Solar Superhighways


800px-Indiana-rural-road.jpg Researchers are developing a solar collector to turn roads and parking lots into cheap sources of electricity and hot water. “Asphalt has a lot of advantages as a solar collector,” says Rajib Mallick of Worcester Polytechnic Institute. “For one, blacktop stays hot and could continue to generate energy after the sun goes down, unlike traditional solar-electric cells.

Plus there’s already gynormous acreage of installed roads and parking lots. They’re resurfaced every 10 to 12 years. The solar retrofit could be built into that cycle. No need to transform other landscapes into solar farms. Or maybe not as many.

Furthermore, extracting heat from asphalt would cool the urban heat-island effect, cooling the planet a wee bit. Finally, solar collectors in roads and parking lots would be invisible, unlike those on roofs. Cuz we all know how attractive roads are.

The team’s lab tests showed that asphalt’s highest absorption temperatures are found a few centimeters below the surface. So that would be the place to install a heat exchanger. When they added highly conductive aggregates, like quartzite, to the asphalt, absorption increased significantly. So too when they coated the asphalt with an anti-reflection paint.

They also tested slabs of asphalt embedded with thermocouples (to measure heat penetration) and copper pipes. Hot water running through those pipes could be used “as is” for heating buildings or in industrial processes. Or it could be passed through a thermoelectric generator to produce electricity.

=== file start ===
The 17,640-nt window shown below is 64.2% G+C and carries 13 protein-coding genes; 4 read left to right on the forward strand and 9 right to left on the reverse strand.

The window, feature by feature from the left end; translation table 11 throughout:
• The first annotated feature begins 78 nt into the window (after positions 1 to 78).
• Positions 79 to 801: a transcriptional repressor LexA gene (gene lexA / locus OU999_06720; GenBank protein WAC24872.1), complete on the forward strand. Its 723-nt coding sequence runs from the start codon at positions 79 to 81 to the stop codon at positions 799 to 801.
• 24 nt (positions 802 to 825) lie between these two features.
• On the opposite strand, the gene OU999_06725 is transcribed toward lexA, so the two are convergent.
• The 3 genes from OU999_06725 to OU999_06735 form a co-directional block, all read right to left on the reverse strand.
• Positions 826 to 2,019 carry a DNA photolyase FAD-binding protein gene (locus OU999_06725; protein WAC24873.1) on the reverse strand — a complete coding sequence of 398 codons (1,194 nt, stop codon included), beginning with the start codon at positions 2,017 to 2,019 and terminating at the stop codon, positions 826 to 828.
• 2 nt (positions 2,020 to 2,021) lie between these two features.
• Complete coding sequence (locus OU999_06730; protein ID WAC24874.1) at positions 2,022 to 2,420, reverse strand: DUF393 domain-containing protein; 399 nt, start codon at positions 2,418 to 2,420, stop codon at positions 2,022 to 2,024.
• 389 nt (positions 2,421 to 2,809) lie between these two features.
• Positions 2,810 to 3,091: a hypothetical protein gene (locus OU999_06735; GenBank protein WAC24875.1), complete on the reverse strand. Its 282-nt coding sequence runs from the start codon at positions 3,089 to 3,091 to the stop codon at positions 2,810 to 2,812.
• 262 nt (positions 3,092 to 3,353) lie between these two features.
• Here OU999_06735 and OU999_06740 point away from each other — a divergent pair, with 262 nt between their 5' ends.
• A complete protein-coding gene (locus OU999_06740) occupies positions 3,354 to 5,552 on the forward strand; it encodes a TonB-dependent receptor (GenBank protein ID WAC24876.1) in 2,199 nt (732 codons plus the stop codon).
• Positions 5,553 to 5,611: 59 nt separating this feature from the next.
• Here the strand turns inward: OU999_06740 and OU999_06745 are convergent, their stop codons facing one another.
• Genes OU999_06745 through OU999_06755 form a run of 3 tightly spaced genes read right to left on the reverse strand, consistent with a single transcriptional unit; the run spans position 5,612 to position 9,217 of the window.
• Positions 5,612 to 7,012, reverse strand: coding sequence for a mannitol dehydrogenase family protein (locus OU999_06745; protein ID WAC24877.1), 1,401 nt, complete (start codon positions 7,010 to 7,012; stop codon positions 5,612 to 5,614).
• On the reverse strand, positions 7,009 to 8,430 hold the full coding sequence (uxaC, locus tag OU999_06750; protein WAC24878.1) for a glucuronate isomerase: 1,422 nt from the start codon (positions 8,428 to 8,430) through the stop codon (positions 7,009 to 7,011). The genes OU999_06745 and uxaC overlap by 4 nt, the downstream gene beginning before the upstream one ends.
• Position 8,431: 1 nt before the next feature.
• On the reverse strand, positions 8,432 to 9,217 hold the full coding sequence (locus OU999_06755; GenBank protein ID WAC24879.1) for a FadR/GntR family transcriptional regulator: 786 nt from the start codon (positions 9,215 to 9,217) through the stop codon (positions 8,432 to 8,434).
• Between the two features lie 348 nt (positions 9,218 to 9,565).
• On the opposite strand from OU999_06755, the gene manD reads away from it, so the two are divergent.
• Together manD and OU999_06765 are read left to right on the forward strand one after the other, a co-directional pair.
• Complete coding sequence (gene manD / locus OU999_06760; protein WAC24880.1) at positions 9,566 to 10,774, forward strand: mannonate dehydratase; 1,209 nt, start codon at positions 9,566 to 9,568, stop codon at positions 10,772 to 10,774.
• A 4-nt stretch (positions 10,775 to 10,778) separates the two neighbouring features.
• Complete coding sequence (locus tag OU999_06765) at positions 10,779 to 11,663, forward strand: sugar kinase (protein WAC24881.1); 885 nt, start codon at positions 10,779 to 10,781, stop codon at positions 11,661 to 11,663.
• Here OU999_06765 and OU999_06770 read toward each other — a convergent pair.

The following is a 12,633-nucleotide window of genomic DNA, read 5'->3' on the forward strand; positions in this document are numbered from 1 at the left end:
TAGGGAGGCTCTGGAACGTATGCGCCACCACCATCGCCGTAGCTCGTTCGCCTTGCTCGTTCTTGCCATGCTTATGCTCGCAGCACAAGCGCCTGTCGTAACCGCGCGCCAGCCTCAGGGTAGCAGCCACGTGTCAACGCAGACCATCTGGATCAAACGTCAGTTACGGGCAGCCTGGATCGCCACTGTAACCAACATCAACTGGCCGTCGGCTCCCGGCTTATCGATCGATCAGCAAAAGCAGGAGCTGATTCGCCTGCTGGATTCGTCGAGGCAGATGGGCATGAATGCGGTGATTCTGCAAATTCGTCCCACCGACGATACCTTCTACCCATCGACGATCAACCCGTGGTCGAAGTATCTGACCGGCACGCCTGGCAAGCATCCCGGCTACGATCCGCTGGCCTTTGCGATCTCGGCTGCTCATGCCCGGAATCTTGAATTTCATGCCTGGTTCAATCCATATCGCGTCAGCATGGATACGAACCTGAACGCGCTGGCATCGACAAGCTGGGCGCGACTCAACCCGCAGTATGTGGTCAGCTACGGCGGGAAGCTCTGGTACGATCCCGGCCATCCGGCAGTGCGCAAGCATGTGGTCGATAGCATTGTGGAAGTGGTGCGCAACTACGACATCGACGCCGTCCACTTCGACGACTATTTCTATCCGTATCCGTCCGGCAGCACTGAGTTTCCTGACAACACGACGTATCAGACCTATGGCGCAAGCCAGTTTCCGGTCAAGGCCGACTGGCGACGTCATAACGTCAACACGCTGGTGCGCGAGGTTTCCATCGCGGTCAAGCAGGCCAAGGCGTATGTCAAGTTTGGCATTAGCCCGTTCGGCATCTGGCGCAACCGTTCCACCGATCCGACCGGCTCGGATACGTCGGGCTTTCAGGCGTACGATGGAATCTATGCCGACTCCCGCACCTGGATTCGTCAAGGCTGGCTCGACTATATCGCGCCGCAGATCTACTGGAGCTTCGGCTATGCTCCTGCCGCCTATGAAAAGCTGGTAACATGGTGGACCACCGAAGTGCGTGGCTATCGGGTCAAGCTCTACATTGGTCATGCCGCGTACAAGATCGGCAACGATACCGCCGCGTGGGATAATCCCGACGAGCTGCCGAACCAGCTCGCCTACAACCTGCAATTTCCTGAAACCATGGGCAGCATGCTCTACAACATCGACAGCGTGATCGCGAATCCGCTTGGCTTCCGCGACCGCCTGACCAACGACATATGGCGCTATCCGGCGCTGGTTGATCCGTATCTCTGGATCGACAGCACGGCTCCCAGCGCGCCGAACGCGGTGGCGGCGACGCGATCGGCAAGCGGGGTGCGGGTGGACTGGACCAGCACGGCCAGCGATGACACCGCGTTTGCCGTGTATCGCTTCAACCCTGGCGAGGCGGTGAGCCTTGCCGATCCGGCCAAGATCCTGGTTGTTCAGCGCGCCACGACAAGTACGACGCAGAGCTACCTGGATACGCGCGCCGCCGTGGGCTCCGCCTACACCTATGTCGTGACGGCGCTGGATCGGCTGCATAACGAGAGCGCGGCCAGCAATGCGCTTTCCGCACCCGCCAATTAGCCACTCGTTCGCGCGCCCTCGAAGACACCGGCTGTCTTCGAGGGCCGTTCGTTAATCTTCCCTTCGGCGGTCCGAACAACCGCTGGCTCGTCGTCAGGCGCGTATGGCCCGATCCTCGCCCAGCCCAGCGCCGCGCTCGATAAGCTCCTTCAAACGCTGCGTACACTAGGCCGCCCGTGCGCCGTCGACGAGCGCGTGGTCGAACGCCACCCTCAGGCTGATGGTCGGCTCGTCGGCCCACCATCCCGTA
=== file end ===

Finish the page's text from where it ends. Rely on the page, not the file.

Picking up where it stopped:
Pedal to the metal.

Julia Whitty is Mother Jones’ environmental correspondent, lecturer, and 2008 winner of the Kiriyama Prize and the John Burroughs Medal Award.

DOES IT FEEL LIKE POLITICS IS AT A BREAKING POINT?

Headshot of Editor in Chief of Mother Jones, Clara Jeffery

It sure feels that way to me, and here at Mother Jones, we’ve been thinking a lot about what journalism needs to do differently, and how we can have the biggest impact.

We kept coming back to one word: corruption. Democracy and the rule of law being undermined by those with wealth and power for their own gain. So we're launching an ambitious Mother Jones Corruption Project to do deep, time-intensive reporting on systemic corruption, and asking the MoJo community to help crowdfund it.

We aim to hire, build a team, and give them the time and space needed to understand how we got here and how we might get out. We want to dig into the forces and decisions that have allowed massive conflicts of interest, influence peddling, and win-at-all-costs politics to flourish.

It's unlike anything we've done, and we have seed funding to get started, but we're looking to raise $500,000 from readers by July when we'll be making key budgeting decisions—and the more resources we have by then, the deeper we can dig. If our plan sounds good to you, please help kickstart it with a tax-deductible donation today.

Thanks for reading—whether or not you can pitch in today, or ever, I'm glad you're with us.

Signed by Clara Jeffery

Clara Jeffery, Editor-in-Chief

We Recommend

Latest

Sign up for our newsletters

Subscribe and we'll send Mother Jones straight to your inbox.

Get our award-winning magazine

Save big on a full year of investigations, ideas, and insights.

Subscribe

Support our journalism

Help Mother Jones' reporters dig deep with a tax-deductible donation.

Donate

Share your feedback: We’re planning to launch a new version of the comments section. Help us test it.